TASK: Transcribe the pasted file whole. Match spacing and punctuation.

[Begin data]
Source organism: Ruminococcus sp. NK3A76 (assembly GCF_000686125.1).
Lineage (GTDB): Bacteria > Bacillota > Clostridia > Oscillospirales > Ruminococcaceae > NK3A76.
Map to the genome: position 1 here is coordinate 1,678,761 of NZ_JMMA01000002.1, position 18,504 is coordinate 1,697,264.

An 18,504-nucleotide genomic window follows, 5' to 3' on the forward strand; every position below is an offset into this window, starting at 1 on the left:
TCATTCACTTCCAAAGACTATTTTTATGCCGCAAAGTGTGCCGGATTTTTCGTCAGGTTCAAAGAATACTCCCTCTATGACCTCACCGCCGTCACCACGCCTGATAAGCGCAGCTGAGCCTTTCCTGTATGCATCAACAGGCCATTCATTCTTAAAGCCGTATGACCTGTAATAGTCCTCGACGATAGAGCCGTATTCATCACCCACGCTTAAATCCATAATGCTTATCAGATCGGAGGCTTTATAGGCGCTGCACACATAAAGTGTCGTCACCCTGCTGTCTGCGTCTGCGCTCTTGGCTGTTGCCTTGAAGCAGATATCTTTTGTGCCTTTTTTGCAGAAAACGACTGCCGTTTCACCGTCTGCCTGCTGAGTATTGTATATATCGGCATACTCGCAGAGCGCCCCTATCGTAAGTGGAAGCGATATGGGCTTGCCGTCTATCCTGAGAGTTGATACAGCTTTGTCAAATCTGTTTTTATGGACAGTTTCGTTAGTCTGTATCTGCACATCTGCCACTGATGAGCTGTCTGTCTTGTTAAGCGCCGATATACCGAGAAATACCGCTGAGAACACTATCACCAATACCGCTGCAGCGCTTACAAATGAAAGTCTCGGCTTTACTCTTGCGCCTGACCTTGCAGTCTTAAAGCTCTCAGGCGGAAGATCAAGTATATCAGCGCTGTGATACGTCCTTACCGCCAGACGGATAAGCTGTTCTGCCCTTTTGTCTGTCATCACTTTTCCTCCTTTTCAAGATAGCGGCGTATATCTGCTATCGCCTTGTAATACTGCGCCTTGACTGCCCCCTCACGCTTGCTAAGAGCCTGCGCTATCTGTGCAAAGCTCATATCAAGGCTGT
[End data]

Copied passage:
Source organism: Ruminococcus sp. NK3A76 (assembly GCF_000686125.1).
Lineage (GTDB): Bacteria > Bacillota > Clostridia > Oscillospirales > Ruminococcaceae > NK3A76.
Map to the genome: position 1 here is coordinate 1,678,761 of NZ_JMMA01000002.1, position 18,504 is coordinate 1,697,264.

An 18,504-nucleotide genomic window follows, 5' to 3' on the forward strand; every position below is an offset into this window, starting at 1 on the left:
TCATTCACTTCCAAAGACTATTTTTATGCCGCAAAGTGTGCCGGATTTTTCGTCAGGTTCAAAGAATACTCCCTCTATGACCTCACCGCCGTCACCACGCCTGATAAGCGCAGCTGAGCCTTTCCTGTATGCATCAACAGGCCATTCATTCTTAAAGCCGTATGACCTGTAATAGTCCTCGACGATAGAGCCGTATTCATCACCCACGCTTAAATCCATAATGCTTATCAGATCGGAGGCTTTATAGGCGCTGCACACATAAAGTGTCGTCACCCTGCTGTCTGCGTCTGCGCTCTTGGCTGTTGCCTTGAAGCAGATATCTTTTGTGCCTTTTTTGCAGAAAACGACTGCCGTTTCACCGTCTGCCTGCTGAGTATTGTATATATCGGCATACTCGCAGAGCGCCCCTATCGTAAGTGGAAGCGATATGGGCTTGCCGTCTATCCTGAGAGTTGATACAGCTTTGTCAAATCTGTTTTTATGGACAGTTTCGTTAGTCTGTATCTGCACATCTGCCACTGATGAGCTGTCTGTCTTGTTAAGCGCCGATATACCGAGAAATACCGCTGAGAACACTATCACCAATACCGCTGCAGCGCTTACAAATGAAAGTCTCGGCTTTACTCTTGCGCCTGACCTTGCAGTCTTAAAGCTCTCAGGCGGAAGATCAAGTATATCAGCGCTGTGATACGTCCTTACCGCCAGACGGATAAGCTGTTCTGCCCTTTTGTCTGTCATCACTTTTCCTCCTTTTCAAGATAGCGGCGTATATCTGCTATCGCCTTGTAATACTGCGCCTTGACTGCCCCCTCACGCTTGCTAAGAGCCTGCGCTATCTGTGCAAAGCTCATATCAAGGCTGT